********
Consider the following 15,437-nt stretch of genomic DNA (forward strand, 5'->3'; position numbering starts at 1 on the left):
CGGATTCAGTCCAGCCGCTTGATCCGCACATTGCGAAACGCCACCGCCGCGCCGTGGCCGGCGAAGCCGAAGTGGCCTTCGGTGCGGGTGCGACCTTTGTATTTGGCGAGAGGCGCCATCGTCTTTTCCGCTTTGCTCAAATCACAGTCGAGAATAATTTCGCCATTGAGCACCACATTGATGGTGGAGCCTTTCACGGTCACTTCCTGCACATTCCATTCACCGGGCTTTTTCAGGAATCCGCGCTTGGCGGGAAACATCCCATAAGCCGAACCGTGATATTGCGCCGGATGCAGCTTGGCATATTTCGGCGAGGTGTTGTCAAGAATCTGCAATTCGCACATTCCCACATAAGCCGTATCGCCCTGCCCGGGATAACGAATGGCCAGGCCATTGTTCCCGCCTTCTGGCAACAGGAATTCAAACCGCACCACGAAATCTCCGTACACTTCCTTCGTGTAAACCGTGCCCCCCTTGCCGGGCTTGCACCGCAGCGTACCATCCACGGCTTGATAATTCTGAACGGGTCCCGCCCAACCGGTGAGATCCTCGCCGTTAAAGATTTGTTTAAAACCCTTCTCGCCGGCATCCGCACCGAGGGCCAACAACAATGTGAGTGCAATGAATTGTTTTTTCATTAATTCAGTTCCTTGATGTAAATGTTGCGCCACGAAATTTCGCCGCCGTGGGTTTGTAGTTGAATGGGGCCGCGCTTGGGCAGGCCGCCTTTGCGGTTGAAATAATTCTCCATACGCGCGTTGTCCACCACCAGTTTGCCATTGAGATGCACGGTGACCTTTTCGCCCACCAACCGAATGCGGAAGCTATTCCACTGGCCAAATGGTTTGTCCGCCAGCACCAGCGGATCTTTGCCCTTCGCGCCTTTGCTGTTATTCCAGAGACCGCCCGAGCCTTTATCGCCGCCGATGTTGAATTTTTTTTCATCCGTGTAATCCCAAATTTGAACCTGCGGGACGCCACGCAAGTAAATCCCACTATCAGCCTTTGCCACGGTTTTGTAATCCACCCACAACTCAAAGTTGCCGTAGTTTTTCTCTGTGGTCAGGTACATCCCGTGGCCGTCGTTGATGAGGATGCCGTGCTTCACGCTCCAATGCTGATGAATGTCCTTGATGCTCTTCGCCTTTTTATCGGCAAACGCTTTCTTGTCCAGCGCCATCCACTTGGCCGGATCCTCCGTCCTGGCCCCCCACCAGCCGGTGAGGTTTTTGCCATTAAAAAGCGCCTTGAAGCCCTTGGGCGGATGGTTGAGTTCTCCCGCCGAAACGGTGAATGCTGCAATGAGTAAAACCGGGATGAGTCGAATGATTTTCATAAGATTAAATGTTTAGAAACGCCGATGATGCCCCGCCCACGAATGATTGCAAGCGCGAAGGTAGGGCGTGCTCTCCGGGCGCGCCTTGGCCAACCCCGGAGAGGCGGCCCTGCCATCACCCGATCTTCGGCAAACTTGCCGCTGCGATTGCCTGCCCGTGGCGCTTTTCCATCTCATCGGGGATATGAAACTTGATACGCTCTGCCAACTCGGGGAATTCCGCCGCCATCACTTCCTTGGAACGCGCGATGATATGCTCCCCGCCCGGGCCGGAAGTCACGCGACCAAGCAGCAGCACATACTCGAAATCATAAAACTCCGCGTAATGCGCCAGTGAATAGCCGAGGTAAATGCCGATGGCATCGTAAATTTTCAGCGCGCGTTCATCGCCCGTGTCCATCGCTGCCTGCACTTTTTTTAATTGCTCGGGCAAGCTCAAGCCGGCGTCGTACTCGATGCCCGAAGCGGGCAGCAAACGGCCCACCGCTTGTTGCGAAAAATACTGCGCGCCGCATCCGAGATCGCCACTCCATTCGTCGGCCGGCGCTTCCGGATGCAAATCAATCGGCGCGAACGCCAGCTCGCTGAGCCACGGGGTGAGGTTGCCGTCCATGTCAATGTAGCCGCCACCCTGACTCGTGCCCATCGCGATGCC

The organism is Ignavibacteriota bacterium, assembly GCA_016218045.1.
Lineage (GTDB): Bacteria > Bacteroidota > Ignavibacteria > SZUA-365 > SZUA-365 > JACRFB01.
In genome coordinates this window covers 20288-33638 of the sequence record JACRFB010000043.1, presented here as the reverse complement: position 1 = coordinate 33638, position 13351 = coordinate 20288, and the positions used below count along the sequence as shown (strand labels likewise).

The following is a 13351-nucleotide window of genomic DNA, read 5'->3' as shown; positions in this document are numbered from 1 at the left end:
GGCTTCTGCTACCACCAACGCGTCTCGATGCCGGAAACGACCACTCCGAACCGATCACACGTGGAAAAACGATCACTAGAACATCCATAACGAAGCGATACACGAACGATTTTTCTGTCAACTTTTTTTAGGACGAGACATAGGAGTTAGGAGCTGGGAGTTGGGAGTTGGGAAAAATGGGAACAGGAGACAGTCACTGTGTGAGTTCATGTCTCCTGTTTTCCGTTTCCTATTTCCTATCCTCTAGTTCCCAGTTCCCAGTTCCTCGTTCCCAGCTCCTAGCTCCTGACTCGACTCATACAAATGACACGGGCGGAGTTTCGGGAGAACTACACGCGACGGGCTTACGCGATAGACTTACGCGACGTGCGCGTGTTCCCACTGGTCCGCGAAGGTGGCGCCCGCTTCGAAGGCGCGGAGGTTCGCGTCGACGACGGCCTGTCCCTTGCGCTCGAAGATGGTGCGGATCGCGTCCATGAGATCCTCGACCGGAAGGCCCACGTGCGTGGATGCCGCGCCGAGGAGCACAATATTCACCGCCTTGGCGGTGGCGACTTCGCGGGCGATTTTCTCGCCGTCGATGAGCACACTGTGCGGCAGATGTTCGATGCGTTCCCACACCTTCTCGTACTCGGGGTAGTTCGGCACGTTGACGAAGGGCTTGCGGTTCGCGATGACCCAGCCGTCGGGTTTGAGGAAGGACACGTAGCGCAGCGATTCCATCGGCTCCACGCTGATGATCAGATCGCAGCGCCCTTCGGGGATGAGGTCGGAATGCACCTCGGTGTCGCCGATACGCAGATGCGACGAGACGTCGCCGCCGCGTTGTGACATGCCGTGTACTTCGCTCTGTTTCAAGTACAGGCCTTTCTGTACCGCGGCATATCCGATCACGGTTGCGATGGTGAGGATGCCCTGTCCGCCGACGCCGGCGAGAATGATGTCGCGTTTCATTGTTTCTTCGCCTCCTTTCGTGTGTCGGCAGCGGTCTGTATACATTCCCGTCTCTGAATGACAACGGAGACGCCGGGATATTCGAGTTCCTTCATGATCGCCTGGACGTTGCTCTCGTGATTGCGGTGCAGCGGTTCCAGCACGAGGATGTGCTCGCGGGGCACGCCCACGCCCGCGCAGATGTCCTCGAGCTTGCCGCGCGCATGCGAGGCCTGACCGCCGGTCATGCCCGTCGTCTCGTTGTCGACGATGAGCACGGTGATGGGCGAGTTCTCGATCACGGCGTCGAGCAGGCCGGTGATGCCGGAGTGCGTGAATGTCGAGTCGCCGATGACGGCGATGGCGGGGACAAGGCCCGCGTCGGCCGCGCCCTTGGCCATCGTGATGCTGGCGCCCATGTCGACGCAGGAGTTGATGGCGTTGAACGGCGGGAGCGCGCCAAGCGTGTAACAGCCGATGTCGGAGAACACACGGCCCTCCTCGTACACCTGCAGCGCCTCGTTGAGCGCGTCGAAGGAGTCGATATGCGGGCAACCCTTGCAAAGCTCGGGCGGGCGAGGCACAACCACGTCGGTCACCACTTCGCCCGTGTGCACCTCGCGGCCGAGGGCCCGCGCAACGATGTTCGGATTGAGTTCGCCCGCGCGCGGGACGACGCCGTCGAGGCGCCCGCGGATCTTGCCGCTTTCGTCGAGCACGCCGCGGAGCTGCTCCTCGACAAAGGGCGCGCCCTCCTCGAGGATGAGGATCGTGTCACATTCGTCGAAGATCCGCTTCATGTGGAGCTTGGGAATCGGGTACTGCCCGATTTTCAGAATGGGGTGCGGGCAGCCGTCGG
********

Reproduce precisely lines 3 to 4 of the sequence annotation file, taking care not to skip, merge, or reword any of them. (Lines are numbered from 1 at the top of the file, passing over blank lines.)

The organism is Ignavibacteriota bacterium, assembly GCA_016218045.1.
Lineage (GTDB): Bacteria > Bacteroidota > Ignavibacteria > SZUA-365 > SZUA-365 > JACRFB01.